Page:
And the beat goes on: Music Department streams concert online

And the beat goes on: Music Department streams concert online

Dr. Owen Lovell practices on his grand piano at home.
Dr. Owen Lovell practices on his grand piano at home.
Q uitting is not a word in Dr. Owen Lovell’s vocabulary, and canceling concerts is taboo. As a concert pianist, he’s played through broken thumbs, broken hands and scorpion stings. He’s missed family funerals and skipped hospital visits to play on stage.

So, it’s no surprise the coronavirus couldn’t stop Lovell’s March solo concert. He streamed it live on Facebook.

As a faculty member whose primary training is in performance, I’ve never had a reputation for canceling concerts, and that’s not about to start now—especially now. My family and friends can attest to how extremely and inflexibly I have taken the old mantra, ‘The show must go on.’
– Dr. Owen Lovell
“As a faculty member whose primary training is in performance, I’ve never had a reputation for canceling concerts, and that’s not about to start now—especially now,” said Lovell, assistant professor of music.

“My family and friends,” he said, “can attest to how extremely and inflexibly I have taken the old mantra, ‘The show must go on.’”

Lovell believes it sets a “bad precedent” for students, if professors don’t keep their musical commitments. Several hundreds of hours go into preparation to produce a memorized concert performance, he said.

With music’s ability to release dopamine—a ‘happiness’ chemical in the brain—it may be more important than ever for cooped-up people to enjoy concerts. “Exhibition,” was streamed live from Facebook in March.

The live streaming project with Dr. Lovell came out our need to provide a sense of normal in a very rapidly changing situation.
– Dr. Don Parker, music chair.

“This sends the positive message to our students, campus and community that we are here to assist and continue providing the needed cultural connection in these uncertain times. The music department will continue to seek opportunities to keep GC united,” Parker said.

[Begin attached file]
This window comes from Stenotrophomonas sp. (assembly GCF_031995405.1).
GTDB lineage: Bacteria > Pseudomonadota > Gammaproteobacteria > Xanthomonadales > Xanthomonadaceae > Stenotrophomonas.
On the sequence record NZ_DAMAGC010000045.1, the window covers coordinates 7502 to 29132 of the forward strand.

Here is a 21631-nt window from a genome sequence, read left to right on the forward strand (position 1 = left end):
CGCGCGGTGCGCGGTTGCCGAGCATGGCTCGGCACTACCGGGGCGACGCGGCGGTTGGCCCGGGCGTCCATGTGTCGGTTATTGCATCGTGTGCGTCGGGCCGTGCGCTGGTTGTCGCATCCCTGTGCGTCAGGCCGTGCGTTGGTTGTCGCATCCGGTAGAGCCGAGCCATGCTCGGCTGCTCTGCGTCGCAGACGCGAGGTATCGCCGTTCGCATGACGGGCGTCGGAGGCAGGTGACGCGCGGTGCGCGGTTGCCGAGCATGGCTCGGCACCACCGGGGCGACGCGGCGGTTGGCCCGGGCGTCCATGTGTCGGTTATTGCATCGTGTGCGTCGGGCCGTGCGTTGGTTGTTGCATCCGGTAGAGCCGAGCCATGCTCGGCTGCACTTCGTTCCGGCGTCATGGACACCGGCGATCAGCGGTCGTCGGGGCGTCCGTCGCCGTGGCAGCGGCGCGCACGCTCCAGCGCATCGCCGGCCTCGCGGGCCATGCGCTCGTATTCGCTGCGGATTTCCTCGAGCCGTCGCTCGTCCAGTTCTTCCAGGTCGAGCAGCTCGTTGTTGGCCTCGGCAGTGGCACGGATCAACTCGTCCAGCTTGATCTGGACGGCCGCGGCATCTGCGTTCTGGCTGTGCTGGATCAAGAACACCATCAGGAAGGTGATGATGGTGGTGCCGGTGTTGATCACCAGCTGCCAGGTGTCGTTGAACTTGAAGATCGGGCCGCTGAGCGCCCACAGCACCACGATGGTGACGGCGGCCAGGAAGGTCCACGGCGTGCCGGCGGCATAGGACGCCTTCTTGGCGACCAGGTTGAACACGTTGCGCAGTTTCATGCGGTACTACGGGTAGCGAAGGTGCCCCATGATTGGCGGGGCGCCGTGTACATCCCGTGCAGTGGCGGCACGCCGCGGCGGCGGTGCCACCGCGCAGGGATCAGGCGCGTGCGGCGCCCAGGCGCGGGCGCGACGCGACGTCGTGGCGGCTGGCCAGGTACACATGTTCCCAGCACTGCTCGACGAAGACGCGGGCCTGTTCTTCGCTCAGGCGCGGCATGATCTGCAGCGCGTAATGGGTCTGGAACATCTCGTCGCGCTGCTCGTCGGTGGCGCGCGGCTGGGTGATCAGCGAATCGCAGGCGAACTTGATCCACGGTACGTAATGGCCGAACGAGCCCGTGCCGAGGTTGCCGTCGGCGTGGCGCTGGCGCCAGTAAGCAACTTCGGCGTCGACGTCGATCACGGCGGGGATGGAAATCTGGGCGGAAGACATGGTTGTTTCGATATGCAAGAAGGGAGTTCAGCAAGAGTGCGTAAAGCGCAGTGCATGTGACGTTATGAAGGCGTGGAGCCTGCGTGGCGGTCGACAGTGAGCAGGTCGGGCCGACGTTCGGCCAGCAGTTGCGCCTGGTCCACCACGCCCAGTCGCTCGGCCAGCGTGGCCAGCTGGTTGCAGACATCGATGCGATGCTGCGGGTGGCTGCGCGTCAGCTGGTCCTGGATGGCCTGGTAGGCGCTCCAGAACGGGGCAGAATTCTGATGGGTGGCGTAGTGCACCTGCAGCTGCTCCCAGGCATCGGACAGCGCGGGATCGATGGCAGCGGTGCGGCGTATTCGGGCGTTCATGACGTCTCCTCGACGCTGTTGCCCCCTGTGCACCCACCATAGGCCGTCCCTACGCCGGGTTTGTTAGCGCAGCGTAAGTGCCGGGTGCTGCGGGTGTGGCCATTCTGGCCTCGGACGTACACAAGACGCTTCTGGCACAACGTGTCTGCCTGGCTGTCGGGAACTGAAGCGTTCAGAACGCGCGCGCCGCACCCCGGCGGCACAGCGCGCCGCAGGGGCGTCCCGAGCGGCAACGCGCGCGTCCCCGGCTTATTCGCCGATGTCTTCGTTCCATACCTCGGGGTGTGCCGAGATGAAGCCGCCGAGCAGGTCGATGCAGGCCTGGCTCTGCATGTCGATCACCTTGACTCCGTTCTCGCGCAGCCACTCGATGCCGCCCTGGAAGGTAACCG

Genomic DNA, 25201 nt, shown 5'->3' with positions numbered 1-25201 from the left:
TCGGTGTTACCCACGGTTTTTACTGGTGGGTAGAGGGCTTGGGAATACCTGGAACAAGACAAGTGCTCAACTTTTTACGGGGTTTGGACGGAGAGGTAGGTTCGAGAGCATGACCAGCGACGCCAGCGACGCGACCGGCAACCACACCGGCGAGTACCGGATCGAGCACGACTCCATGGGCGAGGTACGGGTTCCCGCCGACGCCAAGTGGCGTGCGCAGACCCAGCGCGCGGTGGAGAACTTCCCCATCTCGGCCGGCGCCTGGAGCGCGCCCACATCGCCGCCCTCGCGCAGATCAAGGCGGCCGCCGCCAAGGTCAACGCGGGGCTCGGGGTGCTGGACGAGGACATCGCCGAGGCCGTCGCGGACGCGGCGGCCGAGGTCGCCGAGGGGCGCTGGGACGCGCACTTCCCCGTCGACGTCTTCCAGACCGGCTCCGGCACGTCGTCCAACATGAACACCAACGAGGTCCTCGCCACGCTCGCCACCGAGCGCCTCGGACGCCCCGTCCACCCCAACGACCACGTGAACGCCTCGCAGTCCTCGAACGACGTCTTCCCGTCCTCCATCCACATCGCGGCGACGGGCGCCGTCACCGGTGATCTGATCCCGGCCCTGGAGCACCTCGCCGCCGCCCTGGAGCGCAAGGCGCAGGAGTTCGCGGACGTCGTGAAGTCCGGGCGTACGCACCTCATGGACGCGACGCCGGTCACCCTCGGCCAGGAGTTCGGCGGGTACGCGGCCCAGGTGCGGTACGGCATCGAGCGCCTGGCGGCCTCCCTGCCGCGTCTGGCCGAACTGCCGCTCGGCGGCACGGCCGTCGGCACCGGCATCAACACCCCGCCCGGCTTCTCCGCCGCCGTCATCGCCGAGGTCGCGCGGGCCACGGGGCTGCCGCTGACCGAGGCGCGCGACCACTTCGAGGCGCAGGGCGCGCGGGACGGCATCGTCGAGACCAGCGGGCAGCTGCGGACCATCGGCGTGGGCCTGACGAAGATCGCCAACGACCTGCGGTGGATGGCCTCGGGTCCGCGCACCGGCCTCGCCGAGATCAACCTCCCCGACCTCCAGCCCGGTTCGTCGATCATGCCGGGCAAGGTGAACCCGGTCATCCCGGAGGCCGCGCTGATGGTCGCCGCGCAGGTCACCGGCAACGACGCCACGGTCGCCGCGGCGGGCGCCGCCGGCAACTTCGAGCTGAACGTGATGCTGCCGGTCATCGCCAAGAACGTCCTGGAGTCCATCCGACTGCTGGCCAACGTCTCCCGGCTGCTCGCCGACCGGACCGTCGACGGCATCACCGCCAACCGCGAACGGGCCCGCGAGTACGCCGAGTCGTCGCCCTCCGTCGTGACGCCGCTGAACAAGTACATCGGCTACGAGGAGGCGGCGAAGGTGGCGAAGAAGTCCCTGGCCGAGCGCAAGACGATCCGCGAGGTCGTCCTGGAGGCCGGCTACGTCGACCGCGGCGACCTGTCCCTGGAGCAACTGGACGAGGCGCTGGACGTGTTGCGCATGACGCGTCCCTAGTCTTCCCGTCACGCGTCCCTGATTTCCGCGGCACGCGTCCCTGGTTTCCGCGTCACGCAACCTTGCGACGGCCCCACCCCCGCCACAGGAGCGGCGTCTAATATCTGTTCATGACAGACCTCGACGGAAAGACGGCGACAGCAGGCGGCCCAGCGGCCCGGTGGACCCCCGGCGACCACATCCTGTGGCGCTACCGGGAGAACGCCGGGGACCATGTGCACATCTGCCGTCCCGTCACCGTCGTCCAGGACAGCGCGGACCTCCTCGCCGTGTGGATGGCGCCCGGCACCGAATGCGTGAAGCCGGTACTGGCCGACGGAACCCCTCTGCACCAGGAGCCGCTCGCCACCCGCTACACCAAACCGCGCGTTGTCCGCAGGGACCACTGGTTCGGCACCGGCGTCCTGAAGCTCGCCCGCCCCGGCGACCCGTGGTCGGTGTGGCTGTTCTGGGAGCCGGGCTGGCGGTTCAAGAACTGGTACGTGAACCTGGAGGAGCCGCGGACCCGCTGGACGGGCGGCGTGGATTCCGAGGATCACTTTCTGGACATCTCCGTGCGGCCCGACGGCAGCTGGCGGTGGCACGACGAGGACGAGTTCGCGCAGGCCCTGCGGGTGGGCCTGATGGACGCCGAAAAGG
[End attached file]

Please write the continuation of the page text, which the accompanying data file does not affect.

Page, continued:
Sometimes change can be a good thing, Parker added. Modifications to the program this semester “led to some amazing presentations and performances.”

Because “Exhibition” is a solo concert, it was easier to air online in a world abiding by social distancing. The show aired live from Lovell’s Lake Sinclair home in Baldwin County. He played on a recently tuned 7-foot 6-inch Schimmel K230 semi-concert grand piano and streamed live from his living room with an A/V setup.

“When I really get cranking on it, you can probably hear the piano outside the house— it’s has a lot of power when played forcefully,” Lovell said.

The “energy” from the audience is lacking, and that’s the downside of an online concert. The musician doesn’t hear applause. When the concert was finished, Lovell said he thanked viewers for tuning in and walked away, “grabbed a glass of water and checked my email, as if nothing happened.”

But there are positives, too. More people can tune in to online performances from anywhere in the world. The sick and homebound have equal access. Parents can enjoy the concert, without worrying about young children causing disruption. It’s also possible more people are listening.

I think the largest concert hall audience I’ve ever played for was 1,500. With simulcast radio and internet broadcasts, we can reach 10 to 100 times those numbers.
– Dr. Owen Lovell
“I think the largest concert hall audience I’ve ever played for was 1,500,” Lovell said. “With simulcast radio and internet broadcasts, we can reach 10 to 100 times those numbers.”

Life for everyone has changed since COVID-19. Lovell had to cancel a summer festival in northern Italy this summer, where he’d been invited to teach. Interacting with students long distance is also an adjustment. Piano teaching is based on three hundred years of tradition and one-on-one lessons.

To overcome this, Lovell has repurposed his piano studio classes to be web conferences, where students can share coping stories, motivate each other and perform piano pieces online.

“I desperately miss teaching my students on campus, and I’m saddened to not be able to share the raw power and virtuosity that the “Exhibition” program displays, in person,” Lovell said.

“But it’s important for us to adapt at this critical moment,” he said, “to share the arts, education, and entertainment with our local community and beyond.”